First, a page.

For how long can Africa’s 17 year ‘digital lag’ remain constant?
The 2010 Information Economy Report from the UN Conference on Trade and Development (UNCTAD) recently found that:
Even with current high growth rates, our calculations show that it will be 2019 before the poorest countries achieve the internet usage rates reached by the richest countries in 2002. That’s a ‘digital lag’ of 17 years so governments and private firms must work together to improve access.”
In addition, a professor at the University of Manchester who was greatly involved with the study commented on the challenges and potential growth of the Internet in these African markets. The excitement surrounding broadband and the potential for vast increases in connectivity are great, but what will happen to the lag after 2019, the year cited as a benchmark in the report?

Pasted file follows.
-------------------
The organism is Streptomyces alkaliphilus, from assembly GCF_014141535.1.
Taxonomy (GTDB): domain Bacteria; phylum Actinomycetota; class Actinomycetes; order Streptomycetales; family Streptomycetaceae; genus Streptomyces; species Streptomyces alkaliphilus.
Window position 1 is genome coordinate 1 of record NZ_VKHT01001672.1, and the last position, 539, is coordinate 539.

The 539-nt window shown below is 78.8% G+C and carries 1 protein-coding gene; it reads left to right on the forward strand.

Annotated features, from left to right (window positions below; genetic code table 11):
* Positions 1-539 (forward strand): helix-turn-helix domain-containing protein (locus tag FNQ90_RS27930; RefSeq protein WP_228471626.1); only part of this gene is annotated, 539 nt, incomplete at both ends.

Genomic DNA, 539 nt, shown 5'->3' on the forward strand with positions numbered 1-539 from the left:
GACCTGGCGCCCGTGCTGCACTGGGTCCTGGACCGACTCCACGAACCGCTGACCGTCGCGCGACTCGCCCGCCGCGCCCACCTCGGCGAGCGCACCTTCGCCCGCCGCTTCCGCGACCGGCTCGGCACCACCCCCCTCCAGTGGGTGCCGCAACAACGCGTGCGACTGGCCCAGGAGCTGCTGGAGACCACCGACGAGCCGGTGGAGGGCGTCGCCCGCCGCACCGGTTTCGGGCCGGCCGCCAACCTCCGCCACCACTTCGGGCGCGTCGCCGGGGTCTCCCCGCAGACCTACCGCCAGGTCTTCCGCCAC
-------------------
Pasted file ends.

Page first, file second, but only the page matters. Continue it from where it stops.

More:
A quick look at Internet World Stats data suggests the lag will only increase for the least-connected African nations. Currently, Europe averages 58.4% Internet penetration, whereas North America witnesses 77.4% of the population online. Using 68% penetration as a loose approximation of Internet usage rates for the richest countries in 2010, we can calculate the percentage gains needed by the less-connected African nations to reach 68% penetration in the year 2027:
Country 2010 Internet Penetration % Gain needed to maintain 17 yr lag
Sierra Leone 0.30% 22567%
Ethiopia 0.50% 13500%
DRC 0.50% 13500%
Central African Republic 0.50% 13500%
Liberia 0.50% 13500%
Niger 0.70% 9614%
Burundi 0.70% 9614%
Guinea 0.90% 7456%
Somalia 1.00% 6700%
Burkina Faso 1.10% 6082%
Madagascar 1.50% 4433%
Tanzania 1.60% 4150%
Mali 1.80% 3678%
Chad 1.80% 3678%
Will any of these nations connect an additional 10,000 people to the Internet for every citizen who currently has access in 2010? Possibly, if the explosive growth so typical of Africa’s mobile industry is allowed by local markets. However, the challenge will be finding support from the respective governments, procuring interest from the populace, and creating infrastructure in areas lacking electricity.